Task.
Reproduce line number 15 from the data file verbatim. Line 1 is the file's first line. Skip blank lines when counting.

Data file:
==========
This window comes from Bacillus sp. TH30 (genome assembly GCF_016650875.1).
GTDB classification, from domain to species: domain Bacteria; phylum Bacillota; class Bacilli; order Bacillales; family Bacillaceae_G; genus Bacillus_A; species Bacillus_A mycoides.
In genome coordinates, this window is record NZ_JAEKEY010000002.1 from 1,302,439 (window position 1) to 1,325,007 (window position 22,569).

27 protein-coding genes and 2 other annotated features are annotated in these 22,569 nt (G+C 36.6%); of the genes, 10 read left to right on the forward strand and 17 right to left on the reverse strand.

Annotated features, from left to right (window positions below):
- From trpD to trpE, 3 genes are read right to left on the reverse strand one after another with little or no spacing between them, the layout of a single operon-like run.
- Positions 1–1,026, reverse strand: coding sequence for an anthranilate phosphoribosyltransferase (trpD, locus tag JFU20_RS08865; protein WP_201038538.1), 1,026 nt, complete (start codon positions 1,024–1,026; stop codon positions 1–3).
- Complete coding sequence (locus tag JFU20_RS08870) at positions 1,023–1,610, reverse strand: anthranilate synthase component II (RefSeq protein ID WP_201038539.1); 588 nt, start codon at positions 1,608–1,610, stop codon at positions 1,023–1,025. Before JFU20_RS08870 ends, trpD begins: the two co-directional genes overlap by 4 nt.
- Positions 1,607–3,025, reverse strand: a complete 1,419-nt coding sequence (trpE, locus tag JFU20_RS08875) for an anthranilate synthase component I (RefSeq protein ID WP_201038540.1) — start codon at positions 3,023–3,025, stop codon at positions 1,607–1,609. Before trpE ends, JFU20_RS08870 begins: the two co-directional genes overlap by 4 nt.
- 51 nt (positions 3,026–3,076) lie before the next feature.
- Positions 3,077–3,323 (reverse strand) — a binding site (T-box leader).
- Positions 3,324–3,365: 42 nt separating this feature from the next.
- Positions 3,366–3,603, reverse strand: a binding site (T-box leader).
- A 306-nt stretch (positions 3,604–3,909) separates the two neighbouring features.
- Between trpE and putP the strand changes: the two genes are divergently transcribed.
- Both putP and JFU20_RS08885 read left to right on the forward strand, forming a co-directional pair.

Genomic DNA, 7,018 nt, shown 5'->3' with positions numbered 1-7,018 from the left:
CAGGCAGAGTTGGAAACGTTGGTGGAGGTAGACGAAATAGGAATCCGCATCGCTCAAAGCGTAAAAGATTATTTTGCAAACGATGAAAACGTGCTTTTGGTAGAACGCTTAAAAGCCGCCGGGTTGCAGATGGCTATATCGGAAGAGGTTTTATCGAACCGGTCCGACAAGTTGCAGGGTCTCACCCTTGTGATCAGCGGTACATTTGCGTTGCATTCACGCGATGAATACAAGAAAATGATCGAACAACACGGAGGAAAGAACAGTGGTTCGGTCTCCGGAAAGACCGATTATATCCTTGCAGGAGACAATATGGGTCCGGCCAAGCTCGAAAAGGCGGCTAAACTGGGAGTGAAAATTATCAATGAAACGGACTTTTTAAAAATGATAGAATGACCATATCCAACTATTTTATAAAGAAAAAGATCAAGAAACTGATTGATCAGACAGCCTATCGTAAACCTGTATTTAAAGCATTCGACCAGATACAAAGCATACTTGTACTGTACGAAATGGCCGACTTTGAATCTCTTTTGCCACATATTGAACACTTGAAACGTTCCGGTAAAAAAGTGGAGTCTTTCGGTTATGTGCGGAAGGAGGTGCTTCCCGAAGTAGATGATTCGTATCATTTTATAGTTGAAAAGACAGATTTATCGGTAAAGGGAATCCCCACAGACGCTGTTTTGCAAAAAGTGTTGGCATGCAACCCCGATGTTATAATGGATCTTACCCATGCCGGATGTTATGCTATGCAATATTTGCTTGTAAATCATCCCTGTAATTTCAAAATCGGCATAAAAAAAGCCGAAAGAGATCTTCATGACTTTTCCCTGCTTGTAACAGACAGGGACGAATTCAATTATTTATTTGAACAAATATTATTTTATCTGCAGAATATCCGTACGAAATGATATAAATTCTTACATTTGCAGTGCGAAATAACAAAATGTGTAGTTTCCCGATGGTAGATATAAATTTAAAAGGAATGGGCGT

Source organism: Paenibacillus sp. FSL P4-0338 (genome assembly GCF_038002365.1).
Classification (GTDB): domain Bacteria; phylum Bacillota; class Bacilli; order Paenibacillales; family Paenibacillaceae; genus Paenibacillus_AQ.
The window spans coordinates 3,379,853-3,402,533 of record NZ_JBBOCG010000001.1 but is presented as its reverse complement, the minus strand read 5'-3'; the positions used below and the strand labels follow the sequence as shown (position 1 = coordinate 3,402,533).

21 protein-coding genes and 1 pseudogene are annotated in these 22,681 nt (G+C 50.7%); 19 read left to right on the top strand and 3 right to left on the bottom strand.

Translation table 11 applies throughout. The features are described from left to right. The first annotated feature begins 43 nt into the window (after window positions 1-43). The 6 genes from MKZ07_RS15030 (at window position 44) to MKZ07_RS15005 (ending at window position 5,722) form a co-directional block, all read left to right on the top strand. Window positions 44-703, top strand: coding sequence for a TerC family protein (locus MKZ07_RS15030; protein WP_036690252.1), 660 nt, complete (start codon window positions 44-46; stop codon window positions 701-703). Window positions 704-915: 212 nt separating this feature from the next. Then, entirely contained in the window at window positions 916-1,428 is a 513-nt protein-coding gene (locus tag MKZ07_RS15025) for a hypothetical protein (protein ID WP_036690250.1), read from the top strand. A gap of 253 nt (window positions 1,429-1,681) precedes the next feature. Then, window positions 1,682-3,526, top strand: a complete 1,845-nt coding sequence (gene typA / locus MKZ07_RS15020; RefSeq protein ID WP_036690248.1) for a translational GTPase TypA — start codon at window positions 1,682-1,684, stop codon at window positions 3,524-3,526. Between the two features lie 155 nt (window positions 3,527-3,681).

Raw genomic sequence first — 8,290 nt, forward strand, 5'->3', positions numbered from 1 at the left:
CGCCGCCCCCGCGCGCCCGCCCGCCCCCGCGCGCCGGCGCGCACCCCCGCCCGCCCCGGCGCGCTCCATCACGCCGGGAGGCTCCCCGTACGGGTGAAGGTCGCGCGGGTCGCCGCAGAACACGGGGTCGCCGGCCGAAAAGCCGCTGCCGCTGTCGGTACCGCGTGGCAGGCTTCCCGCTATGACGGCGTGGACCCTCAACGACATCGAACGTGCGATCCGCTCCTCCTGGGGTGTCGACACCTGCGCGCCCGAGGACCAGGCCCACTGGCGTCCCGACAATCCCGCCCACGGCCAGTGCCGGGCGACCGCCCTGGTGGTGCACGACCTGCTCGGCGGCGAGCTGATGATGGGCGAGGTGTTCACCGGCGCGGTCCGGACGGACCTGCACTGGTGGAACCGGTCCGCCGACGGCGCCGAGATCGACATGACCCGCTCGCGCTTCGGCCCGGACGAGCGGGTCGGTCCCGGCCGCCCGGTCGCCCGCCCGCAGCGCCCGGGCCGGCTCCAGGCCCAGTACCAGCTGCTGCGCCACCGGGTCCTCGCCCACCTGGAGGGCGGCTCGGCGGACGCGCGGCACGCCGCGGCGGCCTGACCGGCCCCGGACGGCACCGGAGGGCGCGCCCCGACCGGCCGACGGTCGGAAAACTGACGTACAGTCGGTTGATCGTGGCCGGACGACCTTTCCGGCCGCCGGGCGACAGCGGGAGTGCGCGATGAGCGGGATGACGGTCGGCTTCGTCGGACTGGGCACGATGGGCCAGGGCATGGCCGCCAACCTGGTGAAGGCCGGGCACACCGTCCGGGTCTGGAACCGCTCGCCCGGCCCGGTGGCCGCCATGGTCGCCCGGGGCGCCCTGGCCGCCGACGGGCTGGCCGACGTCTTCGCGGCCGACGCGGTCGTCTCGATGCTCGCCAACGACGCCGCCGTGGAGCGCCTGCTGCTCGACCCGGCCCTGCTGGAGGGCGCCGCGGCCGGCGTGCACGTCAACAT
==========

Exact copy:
- Between trpE and putP the strand changes: the two genes are divergently transcribed.